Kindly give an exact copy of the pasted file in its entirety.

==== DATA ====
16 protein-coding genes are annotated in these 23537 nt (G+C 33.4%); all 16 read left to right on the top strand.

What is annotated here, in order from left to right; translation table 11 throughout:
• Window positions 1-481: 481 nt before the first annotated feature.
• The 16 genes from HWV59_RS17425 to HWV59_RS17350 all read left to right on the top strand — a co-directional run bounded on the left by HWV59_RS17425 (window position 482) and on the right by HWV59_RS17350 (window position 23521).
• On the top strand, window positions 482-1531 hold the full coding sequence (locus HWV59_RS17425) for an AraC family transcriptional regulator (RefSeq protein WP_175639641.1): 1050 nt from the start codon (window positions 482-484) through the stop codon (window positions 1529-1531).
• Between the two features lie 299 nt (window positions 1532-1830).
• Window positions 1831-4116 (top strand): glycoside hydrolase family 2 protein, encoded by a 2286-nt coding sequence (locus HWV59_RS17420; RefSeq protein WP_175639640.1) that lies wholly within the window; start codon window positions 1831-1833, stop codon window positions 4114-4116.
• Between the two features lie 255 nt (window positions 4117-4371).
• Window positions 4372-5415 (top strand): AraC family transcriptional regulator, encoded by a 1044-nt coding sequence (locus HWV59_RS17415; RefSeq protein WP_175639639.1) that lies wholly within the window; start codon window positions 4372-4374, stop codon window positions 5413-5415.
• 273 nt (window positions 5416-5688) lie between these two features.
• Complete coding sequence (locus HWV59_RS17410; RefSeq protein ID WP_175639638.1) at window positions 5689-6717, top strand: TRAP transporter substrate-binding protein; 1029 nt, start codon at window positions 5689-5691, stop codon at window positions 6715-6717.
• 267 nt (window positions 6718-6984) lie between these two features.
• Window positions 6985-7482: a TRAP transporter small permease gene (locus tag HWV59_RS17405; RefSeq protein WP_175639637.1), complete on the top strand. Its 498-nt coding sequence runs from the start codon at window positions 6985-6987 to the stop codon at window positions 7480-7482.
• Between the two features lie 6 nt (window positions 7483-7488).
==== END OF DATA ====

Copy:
16 protein-coding genes are annotated in these 23537 nt (G+C 33.4%); all 16 read left to right on the top strand.

What is annotated here, in order from left to right; translation table 11 throughout:
• Window positions 1-481: 481 nt before the first annotated feature.
• The 16 genes from HWV59_RS17425 to HWV59_RS17350 all read left to right on the top strand — a co-directional run bounded on the left by HWV59_RS17425 (window position 482) and on the right by HWV59_RS17350 (window position 23521).
• On the top strand, window positions 482-1531 hold the full coding sequence (locus HWV59_RS17425) for an AraC family transcriptional regulator (RefSeq protein WP_175639641.1): 1050 nt from the start codon (window positions 482-484) through the stop codon (window positions 1529-1531).
• Between the two features lie 299 nt (window positions 1532-1830).
• Window positions 1831-4116 (top strand): glycoside hydrolase family 2 protein, encoded by a 2286-nt coding sequence (locus HWV59_RS17420; RefSeq protein WP_175639640.1) that lies wholly within the window; start codon window positions 1831-1833, stop codon window positions 4114-4116.
• Between the two features lie 255 nt (window positions 4117-4371).
• Window positions 4372-5415 (top strand): AraC family transcriptional regulator, encoded by a 1044-nt coding sequence (locus HWV59_RS17415; RefSeq protein WP_175639639.1) that lies wholly within the window; start codon window positions 4372-4374, stop codon window positions 5413-5415.
• 273 nt (window positions 5416-5688) lie between these two features.
• Complete coding sequence (locus HWV59_RS17410; RefSeq protein ID WP_175639638.1) at window positions 5689-6717, top strand: TRAP transporter substrate-binding protein; 1029 nt, start codon at window positions 5689-5691, stop codon at window positions 6715-6717.
• 267 nt (window positions 6718-6984) lie between these two features.
• Window positions 6985-7482: a TRAP transporter small permease gene (locus tag HWV59_RS17405; RefSeq protein WP_175639637.1), complete on the top strand. Its 498-nt coding sequence runs from the start codon at window positions 6985-6987 to the stop codon at window positions 7480-7482.
• Between the two features lie 6 nt (window positions 7483-7488).